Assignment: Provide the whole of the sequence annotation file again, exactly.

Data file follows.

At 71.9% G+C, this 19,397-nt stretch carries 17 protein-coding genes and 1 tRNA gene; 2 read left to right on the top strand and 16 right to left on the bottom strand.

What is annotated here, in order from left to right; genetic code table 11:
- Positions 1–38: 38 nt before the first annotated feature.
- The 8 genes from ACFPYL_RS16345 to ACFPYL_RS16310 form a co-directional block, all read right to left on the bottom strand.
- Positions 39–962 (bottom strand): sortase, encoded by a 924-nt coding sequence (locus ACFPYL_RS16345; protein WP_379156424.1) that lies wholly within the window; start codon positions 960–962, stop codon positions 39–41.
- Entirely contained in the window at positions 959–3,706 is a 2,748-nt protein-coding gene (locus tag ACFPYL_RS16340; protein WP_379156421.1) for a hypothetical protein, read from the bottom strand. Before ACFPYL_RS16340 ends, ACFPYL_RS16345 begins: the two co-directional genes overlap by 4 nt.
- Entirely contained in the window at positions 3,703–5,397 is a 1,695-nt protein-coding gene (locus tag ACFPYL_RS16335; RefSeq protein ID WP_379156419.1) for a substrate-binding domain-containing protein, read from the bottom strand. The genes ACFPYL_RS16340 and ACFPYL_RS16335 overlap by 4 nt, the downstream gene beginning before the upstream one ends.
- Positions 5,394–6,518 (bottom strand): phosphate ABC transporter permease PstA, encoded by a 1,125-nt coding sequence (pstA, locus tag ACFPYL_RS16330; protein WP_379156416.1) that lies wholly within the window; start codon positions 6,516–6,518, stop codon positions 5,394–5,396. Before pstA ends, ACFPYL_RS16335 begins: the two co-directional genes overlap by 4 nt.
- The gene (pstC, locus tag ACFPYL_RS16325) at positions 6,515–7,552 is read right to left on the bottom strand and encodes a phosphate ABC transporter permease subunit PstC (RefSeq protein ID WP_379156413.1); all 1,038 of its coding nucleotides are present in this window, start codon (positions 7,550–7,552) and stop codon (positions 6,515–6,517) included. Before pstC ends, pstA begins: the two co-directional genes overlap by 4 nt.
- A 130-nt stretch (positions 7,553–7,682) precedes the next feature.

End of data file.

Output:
At 71.9% G+C, this 19,397-nt stretch carries 17 protein-coding genes and 1 tRNA gene; 2 read left to right on the top strand and 16 right to left on the bottom strand.

What is annotated here, in order from left to right; genetic code table 11:
- Positions 1–38: 38 nt before the first annotated feature.
- The 8 genes from ACFPYL_RS16345 to ACFPYL_RS16310 form a co-directional block, all read right to left on the bottom strand.
- Positions 39–962 (bottom strand): sortase, encoded by a 924-nt coding sequence (locus ACFPYL_RS16345; protein WP_379156424.1) that lies wholly within the window; start codon positions 960–962, stop codon positions 39–41.
- Entirely contained in the window at positions 959–3,706 is a 2,748-nt protein-coding gene (locus tag ACFPYL_RS16340; protein WP_379156421.1) for a hypothetical protein, read from the bottom strand. Before ACFPYL_RS16340 ends, ACFPYL_RS16345 begins: the two co-directional genes overlap by 4 nt.
- Entirely contained in the window at positions 3,703–5,397 is a 1,695-nt protein-coding gene (locus tag ACFPYL_RS16335; RefSeq protein ID WP_379156419.1) for a substrate-binding domain-containing protein, read from the bottom strand. The genes ACFPYL_RS16340 and ACFPYL_RS16335 overlap by 4 nt, the downstream gene beginning before the upstream one ends.
- Positions 5,394–6,518 (bottom strand): phosphate ABC transporter permease PstA, encoded by a 1,125-nt coding sequence (pstA, locus tag ACFPYL_RS16330; protein WP_379156416.1) that lies wholly within the window; start codon positions 6,516–6,518, stop codon positions 5,394–5,396. Before pstA ends, ACFPYL_RS16335 begins: the two co-directional genes overlap by 4 nt.
- The gene (pstC, locus tag ACFPYL_RS16325) at positions 6,515–7,552 is read right to left on the bottom strand and encodes a phosphate ABC transporter permease subunit PstC (RefSeq protein ID WP_379156413.1); all 1,038 of its coding nucleotides are present in this window, start codon (positions 7,550–7,552) and stop codon (positions 6,515–6,517) included. Before pstC ends, pstA begins: the two co-directional genes overlap by 4 nt.
- A 130-nt stretch (positions 7,553–7,682) precedes the next feature.